With respect to the sentencing issues, the Florida Supreme Court determined that two aggravating circumstances were improperly “double-counted” and that the aggravating factor that the murder was heinous, atrocious, or cruel was improper, but harmless. 444 So.2d at 926. Despite these errors, and in light of no mitigating circumstances, the court found that the death sentence was nonetheless appropriate. The court found three aggravating circumstances valid: that the capital felony was committed in the course of a robbery, that it was committed for the purpose of avoiding arrest, and that Sims had previously been convicted of life-threatening crimes. Id. Thus, “[w]here there are some aggravating and no mitigating circumstances, death is presumed to be the appropriate punishment.” Id.
Sims filed a petition for habeas relief in the state court and later voluntarily dismissed that petition. Sims then filed a motion to vacate the judgment and sentence and a motion for collateral relief pursuant to Florida Rule of Criminal Procedure 3.850. The trial court addressed both motions in its order. R.Vol. 12, Tab 7. Sims challenged his conviction and sentence raising numerous issues: (1) whether his attorneys provided ineffective counsel at the guilt stage proceedings because they failed (a) to explain why further cross-examination of witness Baldree was necessary, (b) to challenge the alleged misidentification of Sims by witness Sue Kovec due to her hypnosis, (c) to object to improper closing argument by the prosecutor, and (d) to object to and request a hearing on the necessity of numerous security measures employed at trial; (2) whether the prosecutor knowingly used perjured testimony regarding the full extent of the bargain Halsell received from the State for his testimony; (3) whether Sims's attorneys were ineffective at the penalty phase because their guilt stage errors affected their performance at sentencing and because they failed to object to the prosecutor's attempts to develop sympathy for the victim; (4) whether the death sentence is unconstitutional because no court found that Sims had the specific intent to cause the victim's death; (5) whether the death penalty is imposed in an arbitrary and discriminatory manner; (6) whether the death sentence is unreliable because the court told the jury that the sentencing decision was not their sole responsibility; (7) whether Sims's attorneys were ineffective for failing to attack the photo line-up the witnesses saw; (8) whether Sims's attorneys were ineffective for failing to adequately investigate and present additional evidence supporting the defense theory that Terry Wayne Gayle, not Sims, was the fourth participant in the robbery; (9) whether the State withheld exculpatory evidence (receipt of lock pullers bearing Gayle's signature); (10) whether there was Hitchcock 1 error; (11) whether Sims was prevented from showing evidence of sentencing disparity between himself and his co-participants; (12) whether the prosecutor improperly used victim impact evidence; (13) whether counsel failed to investigate, develop, and present additional evidence of mitigation; (14) whether there was a failure to investigate the prior violent felonies and present available evidence to mitigate or exclude them; and (15) whether the trial court erred in failing to adequately inform the jury of the impact of its recommendation. After conducting an evidentiary hearing on Sims's motions for post-conviction relief, the trial court denied relief. The Florida Supreme Court affirmed the trial court's judgment. Sims v. State, 602 So.2d 1253 (Fla.1992).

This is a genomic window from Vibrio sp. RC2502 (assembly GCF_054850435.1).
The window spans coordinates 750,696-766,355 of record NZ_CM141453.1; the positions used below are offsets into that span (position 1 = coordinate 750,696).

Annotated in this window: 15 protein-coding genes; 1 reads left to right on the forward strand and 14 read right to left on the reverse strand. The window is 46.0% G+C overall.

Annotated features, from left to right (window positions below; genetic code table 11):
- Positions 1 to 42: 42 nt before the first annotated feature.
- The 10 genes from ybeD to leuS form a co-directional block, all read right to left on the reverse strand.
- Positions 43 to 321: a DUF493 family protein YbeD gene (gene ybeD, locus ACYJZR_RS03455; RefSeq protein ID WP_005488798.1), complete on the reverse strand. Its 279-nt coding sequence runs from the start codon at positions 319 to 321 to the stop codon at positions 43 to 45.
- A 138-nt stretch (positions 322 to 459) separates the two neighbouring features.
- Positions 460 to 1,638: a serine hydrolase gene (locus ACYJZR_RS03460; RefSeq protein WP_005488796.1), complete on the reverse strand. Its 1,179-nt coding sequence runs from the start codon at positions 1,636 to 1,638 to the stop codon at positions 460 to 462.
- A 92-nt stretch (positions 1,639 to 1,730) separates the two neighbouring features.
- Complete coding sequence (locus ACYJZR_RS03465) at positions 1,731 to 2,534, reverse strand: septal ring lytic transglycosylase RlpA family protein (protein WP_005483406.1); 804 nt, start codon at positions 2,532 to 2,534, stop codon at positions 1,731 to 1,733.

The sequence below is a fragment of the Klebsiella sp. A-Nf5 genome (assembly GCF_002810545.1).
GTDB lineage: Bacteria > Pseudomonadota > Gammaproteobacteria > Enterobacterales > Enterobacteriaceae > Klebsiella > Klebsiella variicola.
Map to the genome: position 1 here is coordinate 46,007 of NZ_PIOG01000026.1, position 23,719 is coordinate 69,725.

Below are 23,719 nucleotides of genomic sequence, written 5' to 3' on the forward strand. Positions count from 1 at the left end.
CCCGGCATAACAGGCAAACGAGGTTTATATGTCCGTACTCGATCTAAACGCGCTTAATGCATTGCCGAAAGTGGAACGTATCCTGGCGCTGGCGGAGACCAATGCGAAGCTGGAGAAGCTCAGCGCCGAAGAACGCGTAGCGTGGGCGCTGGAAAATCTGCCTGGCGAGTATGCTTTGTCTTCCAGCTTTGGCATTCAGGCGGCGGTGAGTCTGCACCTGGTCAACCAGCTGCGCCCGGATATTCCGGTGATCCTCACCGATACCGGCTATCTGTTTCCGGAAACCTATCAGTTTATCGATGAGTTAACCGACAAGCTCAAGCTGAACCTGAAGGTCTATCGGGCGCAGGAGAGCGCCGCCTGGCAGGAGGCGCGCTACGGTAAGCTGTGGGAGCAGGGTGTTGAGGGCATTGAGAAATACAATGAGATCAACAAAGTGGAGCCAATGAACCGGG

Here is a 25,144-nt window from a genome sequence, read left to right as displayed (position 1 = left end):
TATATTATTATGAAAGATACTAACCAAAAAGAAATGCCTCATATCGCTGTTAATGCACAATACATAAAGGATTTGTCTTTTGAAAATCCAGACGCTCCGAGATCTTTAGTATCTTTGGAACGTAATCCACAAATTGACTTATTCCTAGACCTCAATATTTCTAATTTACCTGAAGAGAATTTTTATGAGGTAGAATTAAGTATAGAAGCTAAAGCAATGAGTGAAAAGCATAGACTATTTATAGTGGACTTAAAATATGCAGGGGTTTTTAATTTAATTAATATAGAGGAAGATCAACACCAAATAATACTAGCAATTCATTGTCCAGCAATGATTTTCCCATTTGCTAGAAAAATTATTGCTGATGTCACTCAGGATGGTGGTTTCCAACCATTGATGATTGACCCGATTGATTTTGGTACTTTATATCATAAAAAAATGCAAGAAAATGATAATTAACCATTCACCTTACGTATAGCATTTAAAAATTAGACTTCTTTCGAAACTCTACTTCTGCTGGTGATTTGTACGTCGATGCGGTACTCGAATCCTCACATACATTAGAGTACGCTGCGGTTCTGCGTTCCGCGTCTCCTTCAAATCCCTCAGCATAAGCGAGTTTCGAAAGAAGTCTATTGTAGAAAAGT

Sims next filed a state petition for writ of habeas corpus in the Florida Supreme Court.2 The Florida Supreme Court denied relief, finding all claims procedurally barred except for the ineffective assistance of appellate counsel claim, which the court denied on the merits. Sims v. Singletary, 622 So.2d 980, 981 (Fla.1993).
Sims then filed a petition for writ of habeas corpus relief under 28 U.S.C. § 2254 in the federal district court. The district court issued an order denying Sims's petition for habeas relief as to his conviction, but granting it as to his death sentence. For the reasons that follow, we affirm the district court's judgment denying habeas relief on Sims's guilt stage claims but reverse the judgment insofar as it grants habeas relief on Sims's penalty stage claims.
II. STANDARD OF REVIEW
The district court's grant or denial of habeas corpus relief is reviewed de novo. Byrd v. Hasty, 142 F.3d 1395, 1396 (11th Cir.1998). “A district court's factual findings in a habeas corpus proceeding are reviewed for clear error.” Id. An ineffective assistance of counsel claim is a mixed question of law and fact which we review de novo. Dobbs v. Turpin, 142 F.3d 1383, 1386 (11th Cir.1998).
1. Whether Sims's attorneys were ineffective for the following reasons: